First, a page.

Transfer Tax is tax payable when becoming the legal or economic owner of a property, be it a house with a garden, an apartment, shed or garage, shop or office.

The basis for the calculation of the tax to be paid is the purchase price of the property. Last summer the Dutch Government decided to reduce the transfer tax from 6% to 2% for houses and apartments. Although this was a temporary measure
extending until 1st July of 2012, it has now been extended for an unlimited period.

Consumer confidence is still low and people’s faith in the housing market and the economy may be even lower. A lot of people are worried about losing their jobs and this is delaying their decision concerning whether and/or when to buy a new house. Their understandable anxiety is that it might be difficult to sell their old house. This has meant that the train of buying and selling has gradually ground to a halt. The Government now wants to give the housing market a boost, since a stalled housing market has a disastrous effect on both employment and on the economy generally. Many people earn their daily living in the real estate market: real estate agents, mortgage brokers and bankers, builders, moving companies, painters, kitchen and bathroom manufacturers etc. So a boost to the housing market means a boost for the entire Dutch economy.

If, as a seller, you need to move house (perhaps because of job imperatives), and are concerned about the possible difficulties in selling, you could choose to rent out your current home whilst waiting for the property market to improve (though you would need permission from your mortgage bank to do this). Clearly the last thing you want to face right now is an empty property and so having to pay two mortgages.

A crash course in Dutch Mortgages

Many different mortgage types are available in Holland. Which of the various types best suits your situation depends on your personal circumstances and life style. On the face of it, there appear to be dozens of different ways of setting up a mortgage loan, but if one looks closely, there are only three basic models. In this article it is my intention to give you a crash course in mortgages, so that you will be better equipped to discuss your mortgage needs with your bank or financial advisor.

When taking out a loan, eventually you have to repay the actual loan, plus in the meantime interest on it. In some mortgage models you start repayment of the actual capital from the outset, usually over a long period, say 30 years, whilst also paying interest on the loan. In some other mortgage types you postpone the repayment portion of the loan, simply regularly paying the interest on it,.

There are two capital repayment models: the Annuities Mortgage and the so-called Linear Mortgage.

In an Annuities Mortgage you repay the capital plus interest. The characteristic of an Annuities Mortgage is that in early years you pay a lot of interest and you repay little capital. Towards the end of the mortgage term this turns the other way round, paying off more capital and hence less interest. Another characteristic is that with an Annuities Mortgage you make fixed monthly payments during the mortgage term. (Except of course that the payments may be affected by changes in mortgage interest rates). Due to the redemption (ie the paying-off of the mortgage), the mortgage debt decreases and you pay less and less interest as time goes on. This means however, that your net housing costs will increase a little, since only the interest on the loan is tax deductible (for those of us who are tax payers). In early years of the mortgage term the Annuities Mortgage results in lower monthly payment than a Linear Mortgage.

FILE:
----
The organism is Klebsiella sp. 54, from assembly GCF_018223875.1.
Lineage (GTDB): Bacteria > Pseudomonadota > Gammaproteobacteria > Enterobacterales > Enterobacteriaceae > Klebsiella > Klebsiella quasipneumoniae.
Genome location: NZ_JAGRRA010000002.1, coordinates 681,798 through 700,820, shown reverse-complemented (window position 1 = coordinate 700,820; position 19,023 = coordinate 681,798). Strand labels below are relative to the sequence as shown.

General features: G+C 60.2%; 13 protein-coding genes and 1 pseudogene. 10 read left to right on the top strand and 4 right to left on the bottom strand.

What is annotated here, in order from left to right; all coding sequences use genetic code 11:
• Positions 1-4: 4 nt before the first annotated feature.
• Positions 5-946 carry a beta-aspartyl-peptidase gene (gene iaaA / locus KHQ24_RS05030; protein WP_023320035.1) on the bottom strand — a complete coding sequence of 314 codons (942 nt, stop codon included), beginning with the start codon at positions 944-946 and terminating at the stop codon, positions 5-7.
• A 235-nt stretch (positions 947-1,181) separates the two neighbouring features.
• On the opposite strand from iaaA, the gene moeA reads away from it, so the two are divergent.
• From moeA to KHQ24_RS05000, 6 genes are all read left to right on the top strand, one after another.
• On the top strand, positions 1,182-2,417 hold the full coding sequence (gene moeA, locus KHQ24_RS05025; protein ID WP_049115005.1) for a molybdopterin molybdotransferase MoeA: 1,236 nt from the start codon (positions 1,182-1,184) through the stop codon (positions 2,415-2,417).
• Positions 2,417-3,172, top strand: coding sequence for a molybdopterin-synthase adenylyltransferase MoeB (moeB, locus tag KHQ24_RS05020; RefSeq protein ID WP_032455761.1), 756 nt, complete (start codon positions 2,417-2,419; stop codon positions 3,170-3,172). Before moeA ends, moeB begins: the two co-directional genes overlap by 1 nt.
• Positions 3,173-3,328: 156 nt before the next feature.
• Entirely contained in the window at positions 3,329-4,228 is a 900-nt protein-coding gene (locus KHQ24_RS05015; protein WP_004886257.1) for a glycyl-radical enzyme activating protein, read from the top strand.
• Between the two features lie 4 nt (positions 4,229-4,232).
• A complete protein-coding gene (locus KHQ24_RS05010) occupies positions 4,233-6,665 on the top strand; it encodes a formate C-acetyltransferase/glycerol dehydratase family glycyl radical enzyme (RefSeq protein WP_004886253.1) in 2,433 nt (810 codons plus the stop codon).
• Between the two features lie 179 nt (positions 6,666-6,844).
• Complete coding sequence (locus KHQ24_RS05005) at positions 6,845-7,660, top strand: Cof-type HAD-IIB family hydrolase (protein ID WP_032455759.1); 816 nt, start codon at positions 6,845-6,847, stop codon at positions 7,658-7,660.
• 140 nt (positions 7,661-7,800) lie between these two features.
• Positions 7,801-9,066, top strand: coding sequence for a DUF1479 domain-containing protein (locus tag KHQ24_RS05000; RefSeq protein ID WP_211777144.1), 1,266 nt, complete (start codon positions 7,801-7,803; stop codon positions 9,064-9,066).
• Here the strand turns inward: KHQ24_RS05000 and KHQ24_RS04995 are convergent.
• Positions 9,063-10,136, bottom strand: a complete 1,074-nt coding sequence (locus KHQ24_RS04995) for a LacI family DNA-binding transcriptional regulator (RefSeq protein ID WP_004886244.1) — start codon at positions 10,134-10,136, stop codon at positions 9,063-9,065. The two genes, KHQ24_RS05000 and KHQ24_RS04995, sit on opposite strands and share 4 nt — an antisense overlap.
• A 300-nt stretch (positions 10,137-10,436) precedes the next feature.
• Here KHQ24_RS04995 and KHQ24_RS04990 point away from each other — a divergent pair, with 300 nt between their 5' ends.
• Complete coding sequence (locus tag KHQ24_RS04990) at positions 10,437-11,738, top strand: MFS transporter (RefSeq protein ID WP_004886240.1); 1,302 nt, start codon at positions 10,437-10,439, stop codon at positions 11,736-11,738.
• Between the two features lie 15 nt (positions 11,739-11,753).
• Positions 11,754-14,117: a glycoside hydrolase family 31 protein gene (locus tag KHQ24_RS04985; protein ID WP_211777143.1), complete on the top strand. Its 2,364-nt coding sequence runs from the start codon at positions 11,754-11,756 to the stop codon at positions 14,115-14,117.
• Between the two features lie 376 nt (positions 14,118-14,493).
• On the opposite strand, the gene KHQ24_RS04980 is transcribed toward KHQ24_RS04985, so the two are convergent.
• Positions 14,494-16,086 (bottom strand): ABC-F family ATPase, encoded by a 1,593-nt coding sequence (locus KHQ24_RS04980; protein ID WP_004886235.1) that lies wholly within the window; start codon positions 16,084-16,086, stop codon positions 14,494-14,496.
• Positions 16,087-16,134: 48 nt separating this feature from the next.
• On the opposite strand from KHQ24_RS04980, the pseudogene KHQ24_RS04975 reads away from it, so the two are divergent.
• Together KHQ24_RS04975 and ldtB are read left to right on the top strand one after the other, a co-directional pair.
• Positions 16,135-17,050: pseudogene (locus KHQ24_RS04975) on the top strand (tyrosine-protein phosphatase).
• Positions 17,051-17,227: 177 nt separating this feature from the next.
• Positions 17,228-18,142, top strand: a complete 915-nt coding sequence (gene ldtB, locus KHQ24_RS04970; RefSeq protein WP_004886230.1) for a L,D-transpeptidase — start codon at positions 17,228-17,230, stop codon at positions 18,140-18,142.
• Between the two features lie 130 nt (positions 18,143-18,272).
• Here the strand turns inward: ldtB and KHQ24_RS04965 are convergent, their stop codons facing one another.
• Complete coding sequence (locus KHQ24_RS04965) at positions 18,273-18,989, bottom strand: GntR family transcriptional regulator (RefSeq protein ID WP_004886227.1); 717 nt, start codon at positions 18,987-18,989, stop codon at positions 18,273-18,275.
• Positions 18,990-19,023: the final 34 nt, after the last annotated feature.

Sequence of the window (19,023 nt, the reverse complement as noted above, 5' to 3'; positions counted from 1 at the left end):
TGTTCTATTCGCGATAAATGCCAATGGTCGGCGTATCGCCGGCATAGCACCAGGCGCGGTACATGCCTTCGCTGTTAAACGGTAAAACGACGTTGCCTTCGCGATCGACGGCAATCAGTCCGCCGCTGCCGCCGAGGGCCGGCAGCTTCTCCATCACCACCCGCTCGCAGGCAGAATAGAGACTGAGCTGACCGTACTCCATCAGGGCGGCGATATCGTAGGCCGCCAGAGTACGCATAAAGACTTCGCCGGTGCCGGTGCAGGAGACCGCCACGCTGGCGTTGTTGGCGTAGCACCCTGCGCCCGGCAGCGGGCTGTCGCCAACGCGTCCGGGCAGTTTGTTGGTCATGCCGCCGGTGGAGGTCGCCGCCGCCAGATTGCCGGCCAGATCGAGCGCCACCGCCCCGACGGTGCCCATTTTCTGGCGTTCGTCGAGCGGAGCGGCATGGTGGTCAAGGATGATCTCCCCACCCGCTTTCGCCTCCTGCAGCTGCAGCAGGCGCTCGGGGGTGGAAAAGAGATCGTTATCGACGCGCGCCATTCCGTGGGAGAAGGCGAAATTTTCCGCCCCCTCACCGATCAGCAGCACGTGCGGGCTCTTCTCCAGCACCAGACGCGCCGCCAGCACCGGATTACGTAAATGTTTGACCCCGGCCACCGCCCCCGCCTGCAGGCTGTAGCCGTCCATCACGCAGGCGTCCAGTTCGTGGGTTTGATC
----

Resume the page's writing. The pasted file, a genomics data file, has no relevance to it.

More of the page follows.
In a Linear Mortgage you start to repay the mortgage loan by a fixed amount every month. On top of this you pay interest, but the interest payments will reduce over time since you are gradually redeeming the mortgage loan. Since the mortgage amount will actually decrease, so will your interest payments. A linear mortgage can be useful for people who wish to repay their mortgage as quickly as possible and who are expecting a reduction in income sometime in the future. However, the monthly mortgage payments are relatively high in the beginning. If you are a tax payer, this is not an ideal mortgage model either, since you will not be taking full advantage of the tax deductibility of mortgage interest.

All the other mortgage models are variations on the same theme:

  • The Interest Only Mortgage. There are circumstances whereby the bank will actually allow you to just pay interest and repay the capital from savings or investment accounts, giving their name to various different mortgages types linked to an interest only loan:
  • Life insurance mortgage (Levenhypotheek): This is linked to a life insurance. The client pays a monthly or an annual premium, which is often invested in a mutual fund. The premium can include life insurance cover. This policy can be tax-free under certain conditions (rather than being taxed in box III at 1,2%).
  • Guaranteed Life insurance mortgage (Spaarhypotheek): This mortgage type is also linked to a life insurance, but with a guaranteed return. The interest you get on your premium is equal to the interest you pay, hence you are 100% sure that your mortgage will be repaid at the end of the mortgage term. Again this policy can be tax-free.